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Values of small capacitors

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Values of small capacitors

Postby Folderol » Sun Aug 09, 2020 3:22 pm

That's both small in size and in value. Not only is the print hard to read, sometimes it gets smudged, and other times it printed in a confusing way. As an example I found a bag with a few marked:


So, what is what? is that 100 something at 220V or 220 something at 100V
Most capacitor testers are for electolytics, and won't give any useful information on caps less that 1u, and proper capacitor testers are expensive. However if you have a reasonably good digital test meter and a signal generator, or indeed any stable audio source you can find out. You also need a selection of known capacitors.

So here's the plan.
First you get two known and equal caps and wire them in series, with the extremes across your audio source. Then measure AC volts from the junction to ground. If it's not sensibly close to half the source voltage, increase frequency till it is (cap impedance drops with increasing frequency so masking the effect of the meter).

Now replace the bottom cap with your unknown one. If it's half voltage, bingo! you got it in one :) If the voltage is higher the cap is smaller, and conversely a lower voltage means it's value is higher.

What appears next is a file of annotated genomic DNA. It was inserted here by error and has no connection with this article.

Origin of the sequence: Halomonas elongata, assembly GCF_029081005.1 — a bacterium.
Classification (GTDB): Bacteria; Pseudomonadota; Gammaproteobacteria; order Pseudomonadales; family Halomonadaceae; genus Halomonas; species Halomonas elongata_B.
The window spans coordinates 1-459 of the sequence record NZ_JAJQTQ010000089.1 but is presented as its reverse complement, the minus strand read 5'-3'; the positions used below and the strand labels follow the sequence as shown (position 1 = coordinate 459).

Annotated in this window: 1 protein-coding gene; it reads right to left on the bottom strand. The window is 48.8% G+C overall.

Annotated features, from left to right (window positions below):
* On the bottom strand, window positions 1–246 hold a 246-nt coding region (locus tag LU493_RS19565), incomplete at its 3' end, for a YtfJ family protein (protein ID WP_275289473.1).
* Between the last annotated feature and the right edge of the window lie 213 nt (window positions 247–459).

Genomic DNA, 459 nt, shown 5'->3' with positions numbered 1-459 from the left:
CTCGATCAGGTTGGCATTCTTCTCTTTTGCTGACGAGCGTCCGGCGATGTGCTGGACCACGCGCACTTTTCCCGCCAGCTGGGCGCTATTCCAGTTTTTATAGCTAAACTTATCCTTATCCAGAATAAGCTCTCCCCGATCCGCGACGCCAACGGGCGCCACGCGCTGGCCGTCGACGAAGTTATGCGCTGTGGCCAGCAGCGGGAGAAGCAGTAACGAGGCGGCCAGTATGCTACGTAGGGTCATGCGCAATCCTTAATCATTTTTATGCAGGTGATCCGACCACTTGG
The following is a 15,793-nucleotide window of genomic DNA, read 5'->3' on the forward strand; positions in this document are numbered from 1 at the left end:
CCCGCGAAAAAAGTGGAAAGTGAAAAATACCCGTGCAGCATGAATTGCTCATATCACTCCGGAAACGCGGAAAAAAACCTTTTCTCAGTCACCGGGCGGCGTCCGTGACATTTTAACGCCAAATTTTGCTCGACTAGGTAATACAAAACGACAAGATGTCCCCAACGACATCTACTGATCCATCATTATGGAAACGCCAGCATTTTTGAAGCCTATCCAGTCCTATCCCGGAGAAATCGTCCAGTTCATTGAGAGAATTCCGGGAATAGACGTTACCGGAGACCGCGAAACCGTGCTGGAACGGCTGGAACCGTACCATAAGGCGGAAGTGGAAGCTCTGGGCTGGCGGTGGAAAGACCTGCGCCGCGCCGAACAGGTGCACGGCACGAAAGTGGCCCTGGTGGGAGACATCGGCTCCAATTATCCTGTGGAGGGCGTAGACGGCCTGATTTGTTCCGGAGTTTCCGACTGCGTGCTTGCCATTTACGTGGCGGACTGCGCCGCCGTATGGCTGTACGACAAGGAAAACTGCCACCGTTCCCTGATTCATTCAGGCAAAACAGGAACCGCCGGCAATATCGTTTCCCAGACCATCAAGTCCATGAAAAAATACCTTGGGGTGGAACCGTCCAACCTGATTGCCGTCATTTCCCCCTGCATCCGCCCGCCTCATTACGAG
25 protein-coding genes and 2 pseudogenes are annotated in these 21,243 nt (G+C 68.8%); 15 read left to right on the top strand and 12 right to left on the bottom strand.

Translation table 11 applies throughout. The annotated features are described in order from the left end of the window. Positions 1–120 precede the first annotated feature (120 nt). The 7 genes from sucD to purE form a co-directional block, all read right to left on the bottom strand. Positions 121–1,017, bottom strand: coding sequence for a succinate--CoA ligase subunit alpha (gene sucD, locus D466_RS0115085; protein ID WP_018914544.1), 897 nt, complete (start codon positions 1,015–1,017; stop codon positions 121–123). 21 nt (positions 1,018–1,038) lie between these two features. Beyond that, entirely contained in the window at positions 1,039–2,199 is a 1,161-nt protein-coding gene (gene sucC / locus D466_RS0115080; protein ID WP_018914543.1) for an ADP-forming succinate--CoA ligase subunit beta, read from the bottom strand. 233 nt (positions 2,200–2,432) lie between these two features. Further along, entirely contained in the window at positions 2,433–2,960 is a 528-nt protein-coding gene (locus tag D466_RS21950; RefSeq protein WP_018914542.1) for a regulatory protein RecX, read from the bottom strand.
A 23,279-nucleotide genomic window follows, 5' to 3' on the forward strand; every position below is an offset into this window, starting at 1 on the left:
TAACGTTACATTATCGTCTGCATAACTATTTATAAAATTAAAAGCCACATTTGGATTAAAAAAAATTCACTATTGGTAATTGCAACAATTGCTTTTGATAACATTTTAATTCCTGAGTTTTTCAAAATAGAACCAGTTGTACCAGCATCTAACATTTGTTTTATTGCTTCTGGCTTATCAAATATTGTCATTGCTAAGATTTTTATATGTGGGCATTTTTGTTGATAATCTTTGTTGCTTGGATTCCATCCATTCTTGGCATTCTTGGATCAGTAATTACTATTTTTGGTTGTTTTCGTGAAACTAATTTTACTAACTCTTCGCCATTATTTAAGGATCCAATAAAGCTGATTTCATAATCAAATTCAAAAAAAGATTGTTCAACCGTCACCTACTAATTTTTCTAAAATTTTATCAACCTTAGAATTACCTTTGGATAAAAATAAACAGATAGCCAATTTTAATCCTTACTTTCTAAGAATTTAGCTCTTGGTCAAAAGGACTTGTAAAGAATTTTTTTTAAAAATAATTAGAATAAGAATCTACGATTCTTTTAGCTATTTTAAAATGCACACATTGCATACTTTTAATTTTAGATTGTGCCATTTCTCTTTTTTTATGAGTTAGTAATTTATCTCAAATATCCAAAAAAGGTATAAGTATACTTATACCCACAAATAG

If the difference is fairly small, and the printing is readable, you can easily work out what it's value is supposed to be. So, with the example above, if my reference caps were 100nF and the voltage was about a third instead of a half, it would be 220nF. If it's above half by a fair amount it could be something in the 10-22nF range or even smaller.

Just keep 'range changing' with pairs of caps until you can pin it down.

The ones I had turned out to be 220pF, therefore @ 100V
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Re: Values of small capacitors

Postby James Perrett » Sun Aug 09, 2020 3:37 pm

That's a handy hint Will.

However the cheap component testers from Ebay will measure low values fairly well (just tried a 100pF Suflex which measured 103pF). So far I'm very impressed with the one that I have which is based on an open source design and cost less than a tenner from China.
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